Thursday, May 26, 2016

The extent of students’ feedback use has a large impact on subsequent academic performance

... which you'd kinda hope it would! However, it's important to get empirical evidence that it does, and this well-conducted study proves that (only marred the the absence of Effect Sizes!). But since correlation does not equal causation, does feedback use improve academic performance, or is it just a proxy for engagement?

Are they using my feedback? The extent of students’ feedback use has a large impact on subsequent academic performance. Assessment & Evaluation in Higher Education 19 May 2016 doi: 10.1080/02602938.2016.1174187
Feedback is known to have a large influence on student learning gains, and the emergence of online tools has greatly enhanced the opportunity for delivering timely, expressive, digital feedback and for investigating its learning impacts. However, to date there have been no large quantitative investigations of the feedback provided by large teams of markers, feedback use by large cohorts of students, nor its impact on students’ academic performance across successive assessment tasks. We have developed an innovative online system to collect large-scale data on digital feedback provision and use. Our markers (n = 38) used both audio and typed feedback modalities extensively, providing 388 ± 4 and 1126 ± 37 words per report for first- and second-year students, respectively. Furthermore, 92% of first year and 85% of second-year students accessed their feedback, with 58% accessing their feedback for over an hour. Lastly, the amount of time students spent interacting with feedback is significantly related to the rate of improvement in subsequent assessment tasks. This study challenges assertions that many students do not collect, or use, their feedback. More importantly, we offer novel insights into the relationships between feedback provision, feedback use and successful academic outcomes.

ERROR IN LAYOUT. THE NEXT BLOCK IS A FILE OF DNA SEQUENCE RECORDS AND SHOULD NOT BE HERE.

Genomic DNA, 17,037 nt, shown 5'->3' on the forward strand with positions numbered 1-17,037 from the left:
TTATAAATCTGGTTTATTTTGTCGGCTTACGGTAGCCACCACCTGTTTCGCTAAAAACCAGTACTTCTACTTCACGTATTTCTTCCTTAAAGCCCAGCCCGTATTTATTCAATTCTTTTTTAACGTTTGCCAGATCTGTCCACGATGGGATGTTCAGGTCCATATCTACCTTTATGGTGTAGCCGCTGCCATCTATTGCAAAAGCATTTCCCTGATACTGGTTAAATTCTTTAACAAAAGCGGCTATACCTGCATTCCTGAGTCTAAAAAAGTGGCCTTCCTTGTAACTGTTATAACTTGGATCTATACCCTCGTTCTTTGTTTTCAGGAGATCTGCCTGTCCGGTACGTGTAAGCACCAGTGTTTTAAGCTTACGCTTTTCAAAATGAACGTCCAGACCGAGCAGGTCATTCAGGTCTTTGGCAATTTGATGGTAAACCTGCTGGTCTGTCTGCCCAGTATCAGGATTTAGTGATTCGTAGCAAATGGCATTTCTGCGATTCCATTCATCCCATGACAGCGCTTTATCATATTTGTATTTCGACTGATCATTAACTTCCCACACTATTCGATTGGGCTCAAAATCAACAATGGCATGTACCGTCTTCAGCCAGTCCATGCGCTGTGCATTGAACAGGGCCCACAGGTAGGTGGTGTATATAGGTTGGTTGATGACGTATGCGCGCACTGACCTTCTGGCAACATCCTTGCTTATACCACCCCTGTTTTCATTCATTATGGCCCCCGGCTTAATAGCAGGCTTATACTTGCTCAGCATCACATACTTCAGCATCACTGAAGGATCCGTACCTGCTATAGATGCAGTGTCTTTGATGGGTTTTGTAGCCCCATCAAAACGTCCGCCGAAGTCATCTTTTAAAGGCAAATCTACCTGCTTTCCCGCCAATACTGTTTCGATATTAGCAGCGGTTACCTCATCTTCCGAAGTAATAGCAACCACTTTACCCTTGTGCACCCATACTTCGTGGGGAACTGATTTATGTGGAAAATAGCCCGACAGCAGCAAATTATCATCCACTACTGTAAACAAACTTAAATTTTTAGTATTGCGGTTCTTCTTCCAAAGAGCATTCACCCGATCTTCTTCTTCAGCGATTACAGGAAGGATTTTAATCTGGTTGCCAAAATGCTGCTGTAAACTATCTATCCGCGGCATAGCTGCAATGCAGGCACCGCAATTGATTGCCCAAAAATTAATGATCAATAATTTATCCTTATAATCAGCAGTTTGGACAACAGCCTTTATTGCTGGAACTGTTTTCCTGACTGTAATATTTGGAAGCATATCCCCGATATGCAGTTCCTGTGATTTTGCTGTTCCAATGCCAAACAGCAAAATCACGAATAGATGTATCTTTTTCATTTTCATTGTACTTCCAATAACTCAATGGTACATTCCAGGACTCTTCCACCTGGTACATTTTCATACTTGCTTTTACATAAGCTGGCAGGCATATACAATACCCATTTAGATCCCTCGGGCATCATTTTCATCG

Friday, May 06, 2016

Heads of University Biosciences Annual Meeting

Heads of University Biosciences Annual Meeting
4-5 May 2016 College Court, University of Leicester
Special Interest Group of the Royal Society of Biology

Organised by Professor Jon Scott (University of Leicester) and Professor Judith Smith (University of Salford)


HE Bioscience Teacher of the Year: Finalist Case Studies
a) Dr Kevin Coward (University of Oxford) Problem based teaching the development of laboratory skills.
In a non-assessed activity, postgraduate students devise an experimental protocol based on a scenario which are then applied in the laboratory. Students take turns in acting as students and teachers. Links the syllabus to the "real world", both science and delivery of teaching.
b) Dr Lesley Morrell (University of Hull) Increasing feedback, reducing marking